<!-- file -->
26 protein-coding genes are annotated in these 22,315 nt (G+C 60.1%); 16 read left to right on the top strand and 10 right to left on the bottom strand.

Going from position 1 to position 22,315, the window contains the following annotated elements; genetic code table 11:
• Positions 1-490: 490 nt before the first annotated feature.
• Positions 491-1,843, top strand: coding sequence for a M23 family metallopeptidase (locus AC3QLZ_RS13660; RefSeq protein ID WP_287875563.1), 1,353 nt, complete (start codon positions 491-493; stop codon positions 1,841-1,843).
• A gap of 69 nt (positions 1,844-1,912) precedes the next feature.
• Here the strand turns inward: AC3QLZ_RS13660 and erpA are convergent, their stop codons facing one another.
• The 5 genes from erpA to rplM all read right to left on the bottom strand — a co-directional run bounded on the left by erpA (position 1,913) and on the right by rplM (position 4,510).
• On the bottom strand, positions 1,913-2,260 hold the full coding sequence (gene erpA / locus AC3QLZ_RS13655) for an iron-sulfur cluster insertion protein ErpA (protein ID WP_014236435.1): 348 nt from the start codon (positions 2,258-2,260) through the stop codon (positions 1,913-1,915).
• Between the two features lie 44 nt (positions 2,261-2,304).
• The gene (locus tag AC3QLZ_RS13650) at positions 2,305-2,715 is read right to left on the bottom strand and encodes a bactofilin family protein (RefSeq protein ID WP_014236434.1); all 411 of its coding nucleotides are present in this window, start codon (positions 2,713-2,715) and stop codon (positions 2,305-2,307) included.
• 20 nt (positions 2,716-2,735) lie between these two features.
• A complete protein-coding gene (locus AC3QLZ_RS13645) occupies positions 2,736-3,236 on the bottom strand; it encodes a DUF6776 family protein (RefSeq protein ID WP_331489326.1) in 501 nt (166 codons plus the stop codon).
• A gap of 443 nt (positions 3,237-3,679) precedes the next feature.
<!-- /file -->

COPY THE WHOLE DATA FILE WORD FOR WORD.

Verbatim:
26 protein-coding genes are annotated in these 22,315 nt (G+C 60.1%); 16 read left to right on the top strand and 10 right to left on the bottom strand.

Going from position 1 to position 22,315, the window contains the following annotated elements; genetic code table 11:
• Positions 1-490: 490 nt before the first annotated feature.
• Positions 491-1,843, top strand: coding sequence for a M23 family metallopeptidase (locus AC3QLZ_RS13660; RefSeq protein ID WP_287875563.1), 1,353 nt, complete (start codon positions 491-493; stop codon positions 1,841-1,843).
• A gap of 69 nt (positions 1,844-1,912) precedes the next feature.
• Here the strand turns inward: AC3QLZ_RS13660 and erpA are convergent, their stop codons facing one another.
• The 5 genes from erpA to rplM all read right to left on the bottom strand — a co-directional run bounded on the left by erpA (position 1,913) and on the right by rplM (position 4,510).
• On the bottom strand, positions 1,913-2,260 hold the full coding sequence (gene erpA / locus AC3QLZ_RS13655) for an iron-sulfur cluster insertion protein ErpA (protein ID WP_014236435.1): 348 nt from the start codon (positions 2,258-2,260) through the stop codon (positions 1,913-1,915).
• Between the two features lie 44 nt (positions 2,261-2,304).
• The gene (locus tag AC3QLZ_RS13650) at positions 2,305-2,715 is read right to left on the bottom strand and encodes a bactofilin family protein (RefSeq protein ID WP_014236434.1); all 411 of its coding nucleotides are present in this window, start codon (positions 2,713-2,715) and stop codon (positions 2,305-2,307) included.
• 20 nt (positions 2,716-2,735) lie between these two features.
• A complete protein-coding gene (locus AC3QLZ_RS13645) occupies positions 2,736-3,236 on the bottom strand; it encodes a DUF6776 family protein (RefSeq protein ID WP_331489326.1) in 501 nt (166 codons plus the stop codon).
• A gap of 443 nt (positions 3,237-3,679) precedes the next feature.